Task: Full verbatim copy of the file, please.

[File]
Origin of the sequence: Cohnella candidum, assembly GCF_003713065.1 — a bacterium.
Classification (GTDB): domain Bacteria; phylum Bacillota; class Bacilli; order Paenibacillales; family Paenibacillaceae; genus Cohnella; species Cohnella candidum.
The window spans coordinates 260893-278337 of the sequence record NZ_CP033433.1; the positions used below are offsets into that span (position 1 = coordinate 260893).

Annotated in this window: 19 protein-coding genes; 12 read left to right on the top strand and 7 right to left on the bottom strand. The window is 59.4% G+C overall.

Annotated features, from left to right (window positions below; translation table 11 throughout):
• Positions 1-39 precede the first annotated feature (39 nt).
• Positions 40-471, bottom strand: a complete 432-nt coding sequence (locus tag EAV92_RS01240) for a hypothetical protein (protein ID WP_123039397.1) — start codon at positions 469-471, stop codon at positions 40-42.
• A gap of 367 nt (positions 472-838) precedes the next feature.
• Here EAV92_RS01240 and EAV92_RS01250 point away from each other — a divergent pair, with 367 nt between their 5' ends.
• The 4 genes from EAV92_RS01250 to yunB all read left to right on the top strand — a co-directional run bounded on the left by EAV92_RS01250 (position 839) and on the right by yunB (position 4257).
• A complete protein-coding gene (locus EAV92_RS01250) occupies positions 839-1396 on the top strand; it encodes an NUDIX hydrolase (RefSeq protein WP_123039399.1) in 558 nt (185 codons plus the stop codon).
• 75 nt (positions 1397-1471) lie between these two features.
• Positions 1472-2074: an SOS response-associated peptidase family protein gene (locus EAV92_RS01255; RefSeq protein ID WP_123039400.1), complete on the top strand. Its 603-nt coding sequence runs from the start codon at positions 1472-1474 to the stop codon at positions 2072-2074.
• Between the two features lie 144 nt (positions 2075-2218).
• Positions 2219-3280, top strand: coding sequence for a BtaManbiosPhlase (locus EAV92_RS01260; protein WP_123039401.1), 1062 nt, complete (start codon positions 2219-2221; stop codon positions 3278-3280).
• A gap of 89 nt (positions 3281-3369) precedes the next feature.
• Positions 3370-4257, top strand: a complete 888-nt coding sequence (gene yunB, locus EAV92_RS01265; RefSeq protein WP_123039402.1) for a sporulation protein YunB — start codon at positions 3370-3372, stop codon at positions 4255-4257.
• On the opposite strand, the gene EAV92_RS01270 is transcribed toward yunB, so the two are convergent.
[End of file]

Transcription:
Origin of the sequence: Cohnella candidum, assembly GCF_003713065.1 — a bacterium.
Classification (GTDB): domain Bacteria; phylum Bacillota; class Bacilli; order Paenibacillales; family Paenibacillaceae; genus Cohnella; species Cohnella candidum.
The window spans coordinates 260893-278337 of the sequence record NZ_CP033433.1; the positions used below are offsets into that span (position 1 = coordinate 260893).

Annotated in this window: 19 protein-coding genes; 12 read left to right on the top strand and 7 right to left on the bottom strand. The window is 59.4% G+C overall.

Annotated features, from left to right (window positions below; translation table 11 throughout):
• Positions 1-39 precede the first annotated feature (39 nt).
• Positions 40-471, bottom strand: a complete 432-nt coding sequence (locus tag EAV92_RS01240) for a hypothetical protein (protein ID WP_123039397.1) — start codon at positions 469-471, stop codon at positions 40-42.
• A gap of 367 nt (positions 472-838) precedes the next feature.
• Here EAV92_RS01240 and EAV92_RS01250 point away from each other — a divergent pair, with 367 nt between their 5' ends.
• The 4 genes from EAV92_RS01250 to yunB all read left to right on the top strand — a co-directional run bounded on the left by EAV92_RS01250 (position 839) and on the right by yunB (position 4257).
• A complete protein-coding gene (locus EAV92_RS01250) occupies positions 839-1396 on the top strand; it encodes an NUDIX hydrolase (RefSeq protein WP_123039399.1) in 558 nt (185 codons plus the stop codon).
• 75 nt (positions 1397-1471) lie between these two features.
• Positions 1472-2074: an SOS response-associated peptidase family protein gene (locus EAV92_RS01255; RefSeq protein ID WP_123039400.1), complete on the top strand. Its 603-nt coding sequence runs from the start codon at positions 1472-1474 to the stop codon at positions 2072-2074.
• Between the two features lie 144 nt (positions 2075-2218).
• Positions 2219-3280, top strand: coding sequence for a BtaManbiosPhlase (locus EAV92_RS01260; protein WP_123039401.1), 1062 nt, complete (start codon positions 2219-2221; stop codon positions 3278-3280).
• A gap of 89 nt (positions 3281-3369) precedes the next feature.
• Positions 3370-4257, top strand: a complete 888-nt coding sequence (gene yunB, locus EAV92_RS01265; RefSeq protein WP_123039402.1) for a sporulation protein YunB — start codon at positions 3370-3372, stop codon at positions 4255-4257.
• On the opposite strand, the gene EAV92_RS01270 is transcribed toward yunB, so the two are convergent.